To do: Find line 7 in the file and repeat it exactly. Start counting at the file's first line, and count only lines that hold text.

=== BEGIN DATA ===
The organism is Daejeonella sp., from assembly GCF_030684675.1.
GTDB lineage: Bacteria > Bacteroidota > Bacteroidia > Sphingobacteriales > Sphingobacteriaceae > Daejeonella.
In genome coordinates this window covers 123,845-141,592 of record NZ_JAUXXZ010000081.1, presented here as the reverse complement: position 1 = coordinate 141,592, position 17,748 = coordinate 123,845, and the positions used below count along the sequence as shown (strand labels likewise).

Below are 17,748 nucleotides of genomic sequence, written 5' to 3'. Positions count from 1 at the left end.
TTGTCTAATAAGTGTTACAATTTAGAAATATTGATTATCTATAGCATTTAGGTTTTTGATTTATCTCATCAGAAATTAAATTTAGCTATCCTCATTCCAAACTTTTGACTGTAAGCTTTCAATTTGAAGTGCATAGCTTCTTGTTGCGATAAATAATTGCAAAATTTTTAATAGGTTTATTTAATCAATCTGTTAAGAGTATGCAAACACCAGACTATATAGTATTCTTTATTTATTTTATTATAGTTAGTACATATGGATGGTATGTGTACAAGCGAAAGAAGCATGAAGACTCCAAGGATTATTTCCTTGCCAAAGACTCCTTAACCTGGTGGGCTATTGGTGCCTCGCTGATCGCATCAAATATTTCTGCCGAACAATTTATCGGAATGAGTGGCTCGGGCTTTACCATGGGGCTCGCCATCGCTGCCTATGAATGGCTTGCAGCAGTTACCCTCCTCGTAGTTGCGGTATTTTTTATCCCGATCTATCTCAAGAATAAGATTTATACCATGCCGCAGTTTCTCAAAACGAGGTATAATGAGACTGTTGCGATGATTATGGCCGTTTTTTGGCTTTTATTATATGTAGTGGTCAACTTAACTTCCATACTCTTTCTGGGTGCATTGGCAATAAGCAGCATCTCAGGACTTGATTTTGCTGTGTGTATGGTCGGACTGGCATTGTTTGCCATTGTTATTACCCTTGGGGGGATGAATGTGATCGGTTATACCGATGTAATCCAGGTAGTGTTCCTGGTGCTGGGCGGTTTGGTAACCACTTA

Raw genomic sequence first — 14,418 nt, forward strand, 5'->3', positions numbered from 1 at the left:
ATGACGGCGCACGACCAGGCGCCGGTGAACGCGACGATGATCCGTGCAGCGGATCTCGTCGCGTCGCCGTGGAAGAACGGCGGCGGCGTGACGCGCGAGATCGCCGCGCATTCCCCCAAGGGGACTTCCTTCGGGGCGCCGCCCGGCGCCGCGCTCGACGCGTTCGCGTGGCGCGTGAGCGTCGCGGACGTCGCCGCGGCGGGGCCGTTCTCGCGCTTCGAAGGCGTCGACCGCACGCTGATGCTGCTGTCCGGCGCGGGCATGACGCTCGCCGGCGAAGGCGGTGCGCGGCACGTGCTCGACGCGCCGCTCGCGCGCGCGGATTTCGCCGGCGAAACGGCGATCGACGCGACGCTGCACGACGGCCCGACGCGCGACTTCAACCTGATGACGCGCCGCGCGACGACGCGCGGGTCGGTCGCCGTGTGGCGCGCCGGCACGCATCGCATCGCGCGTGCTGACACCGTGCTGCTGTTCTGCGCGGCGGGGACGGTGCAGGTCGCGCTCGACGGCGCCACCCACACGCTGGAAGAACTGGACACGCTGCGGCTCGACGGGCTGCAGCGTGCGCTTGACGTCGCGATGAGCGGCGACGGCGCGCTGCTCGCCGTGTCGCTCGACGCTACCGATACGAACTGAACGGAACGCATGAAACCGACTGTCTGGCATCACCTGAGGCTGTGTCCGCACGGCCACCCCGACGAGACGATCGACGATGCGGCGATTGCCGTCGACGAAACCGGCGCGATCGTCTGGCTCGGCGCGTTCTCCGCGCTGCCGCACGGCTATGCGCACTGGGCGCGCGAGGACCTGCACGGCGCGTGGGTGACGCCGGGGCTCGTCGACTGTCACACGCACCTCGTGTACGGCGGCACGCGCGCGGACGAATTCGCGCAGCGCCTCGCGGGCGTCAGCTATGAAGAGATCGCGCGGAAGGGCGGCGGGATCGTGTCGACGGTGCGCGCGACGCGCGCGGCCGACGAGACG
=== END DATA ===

ATGACGGCGCACGACCAGGCGCCGGTGAACGCGACGATGATCCGTGCAGCGGATCTCGTCGCGTCGCCGTGGAAGAACGGCGGCGGCGTGACGCGCGAGATCGCCGCGCATTCCCCCAAGGGGACTTCCTTCGGGGCGCCGCCCGGCGCCGCGCTCGACGCGTTCGCGTGGCGCGTGAGCGTCGCGGACGTCGCCGCGGCGGGGCCGTTCTCGCGCTTCGAAGGCGTCGACCGCACGCTGATGCTGCTGTCCGGCGCGGGCATGACGCTCGCCGGCGAAGGCGGTGCGCGGCACGTGCTCGACGCGCCGCTCGCGCGCGCGGATTTCGCCGGCGAAACGGCGATCGACGCGACGCTGCACGACGGCCCGACGCGCGACTTCAACCTGATGACGCGCCGCGCGACGACGCGCGGGTCGGTCGCCGTGTGGCGCGCCGGCACGCATCGCATCGCGCGTGCTGACACCGTGCTGCTGTTCTGCGCGGCGGGGACGGTGCAGGTCGCGCTCGACGGCGCCACCCACACGCTGGAAGAACTGGACACGCTGCGGCTCGACGGGCTGCAGCGTGCGCTTGACGTCGCGATGAGCGGCGACGGCGCGCTGCTCGCCGTGTCGCTCGACGCTACCGATACGAACTGAACGGAACGCATGAAACCGACTGTCTGGCATCACCTGAGGCTGTGTCCGCACGGCCACCCCGACGAGACGATCGACGATGCGGCGATTGCCGTCGACGAAACCGGCGCGATCGTCTGGCTCGGCGCGTTCTCCGCGCTGCCGCACGGCTATGCGCACTGGGCGCGCGAGGACCTGCACGGCGCGTGGGTGACGCCGGGGCTCGTCGACTGTCACACGCACCTCGTGTACGGCGGCACGCGCGCGGACGAATTCGCGCAGCGCCTCGCGGGCGTCAGCTATGAAGAGATCGCGCGGAAGGGCGGCGGGATCGTGTCGACGGTGCGCGCGACGCGCGCGGCCGACGAGACG